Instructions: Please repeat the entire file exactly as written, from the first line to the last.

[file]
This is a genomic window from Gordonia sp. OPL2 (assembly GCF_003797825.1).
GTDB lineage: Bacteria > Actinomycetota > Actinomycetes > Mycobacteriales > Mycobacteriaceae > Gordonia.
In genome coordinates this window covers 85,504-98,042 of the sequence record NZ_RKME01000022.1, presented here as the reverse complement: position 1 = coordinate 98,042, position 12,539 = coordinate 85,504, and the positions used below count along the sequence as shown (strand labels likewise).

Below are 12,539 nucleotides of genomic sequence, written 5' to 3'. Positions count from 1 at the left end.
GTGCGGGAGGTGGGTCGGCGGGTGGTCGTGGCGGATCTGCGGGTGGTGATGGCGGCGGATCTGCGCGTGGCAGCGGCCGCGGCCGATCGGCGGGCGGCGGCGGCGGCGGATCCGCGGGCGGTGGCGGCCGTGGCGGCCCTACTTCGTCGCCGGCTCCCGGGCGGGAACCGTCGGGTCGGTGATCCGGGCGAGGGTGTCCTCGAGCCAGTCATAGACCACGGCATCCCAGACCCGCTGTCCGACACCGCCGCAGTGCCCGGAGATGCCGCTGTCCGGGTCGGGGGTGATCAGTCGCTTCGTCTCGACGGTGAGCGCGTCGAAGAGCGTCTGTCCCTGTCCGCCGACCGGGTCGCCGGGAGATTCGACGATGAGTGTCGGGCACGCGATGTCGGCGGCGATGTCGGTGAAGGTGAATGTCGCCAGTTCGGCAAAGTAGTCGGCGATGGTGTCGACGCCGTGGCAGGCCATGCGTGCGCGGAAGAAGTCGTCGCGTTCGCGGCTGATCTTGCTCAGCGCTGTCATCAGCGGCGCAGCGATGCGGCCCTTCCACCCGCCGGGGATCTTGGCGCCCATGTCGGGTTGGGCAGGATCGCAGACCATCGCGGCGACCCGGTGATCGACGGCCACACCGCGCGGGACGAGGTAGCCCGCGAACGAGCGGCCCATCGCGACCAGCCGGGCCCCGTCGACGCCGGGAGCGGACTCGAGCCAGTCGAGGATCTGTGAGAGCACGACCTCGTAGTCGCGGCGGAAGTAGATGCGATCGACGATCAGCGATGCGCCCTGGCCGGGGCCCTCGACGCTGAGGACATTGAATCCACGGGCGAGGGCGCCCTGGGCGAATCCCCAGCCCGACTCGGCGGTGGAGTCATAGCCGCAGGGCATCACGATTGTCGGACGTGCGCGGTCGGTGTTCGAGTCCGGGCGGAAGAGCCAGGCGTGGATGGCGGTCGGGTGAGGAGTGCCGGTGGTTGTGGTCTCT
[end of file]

This is a genomic window from Gordonia sp. OPL2 (assembly GCF_003797825.1).
GTDB lineage: Bacteria > Actinomycetota > Actinomycetes > Mycobacteriales > Mycobacteriaceae > Gordonia.
In genome coordinates this window covers 85,504-98,042 of the sequence record NZ_RKME01000022.1, presented here as the reverse complement: position 1 = coordinate 98,042, position 12,539 = coordinate 85,504, and the positions used below count along the sequence as shown (strand labels likewise).

Below are 12,539 nucleotides of genomic sequence, written 5' to 3'. Positions count from 1 at the left end.
GTGCGGGAGGTGGGTCGGCGGGTGGTCGTGGCGGATCTGCGGGTGGTGATGGCGGCGGATCTGCGCGTGGCAGCGGCCGCGGCCGATCGGCGGGCGGCGGCGGCGGCGGATCCGCGGGCGGTGGCGGCCGTGGCGGCCCTACTTCGTCGCCGGCTCCCGGGCGGGAACCGTCGGGTCGGTGATCCGGGCGAGGGTGTCCTCGAGCCAGTCATAGACCACGGCATCCCAGACCCGCTGTCCGACACCGCCGCAGTGCCCGGAGATGCCGCTGTCCGGGTCGGGGGTGATCAGTCGCTTCGTCTCGACGGTGAGCGCGTCGAAGAGCGTCTGTCCCTGTCCGCCGACCGGGTCGCCGGGAGATTCGACGATGAGTGTCGGGCACGCGATGTCGGCGGCGATGTCGGTGAAGGTGAATGTCGCCAGTTCGGCAAAGTAGTCGGCGATGGTGTCGACGCCGTGGCAGGCCATGCGTGCGCGGAAGAAGTCGTCGCGTTCGCGGCTGATCTTGCTCAGCGCTGTCATCAGCGGCGCAGCGATGCGGCCCTTCCACCCGCCGGGGATCTTGGCGCCCATGTCGGGTTGGGCAGGATCGCAGACCATCGCGGCGACCCGGTGATCGACGGCCACACCGCGCGGGACGAGGTAGCCCGCGAACGAGCGGCCCATCGCGACCAGCCGGGCCCCGTCGACGCCGGGAGCGGACTCGAGCCAGTCGAGGATCTGTGAGAGCACGACCTCGTAGTCGCGGCGGAAGTAGATGCGATCGACGATCAGCGATGCGCCCTGGCCGGGGCCCTCGACGCTGAGGACATTGAATCCACGGGCGAGGGCGCCCTGGGCGAATCCCCAGCCCGACTCGGCGGTGGAGTCATAGCCGCAGGGCATCACGATTGTCGGACGTGCGCGGTCGGTGTTCGAGTCCGGGCGGAAGAGCCAGGCGTGGATGGCGGTCGGGTGAGGAGTGCCGGTGGTTGTGGTCTCT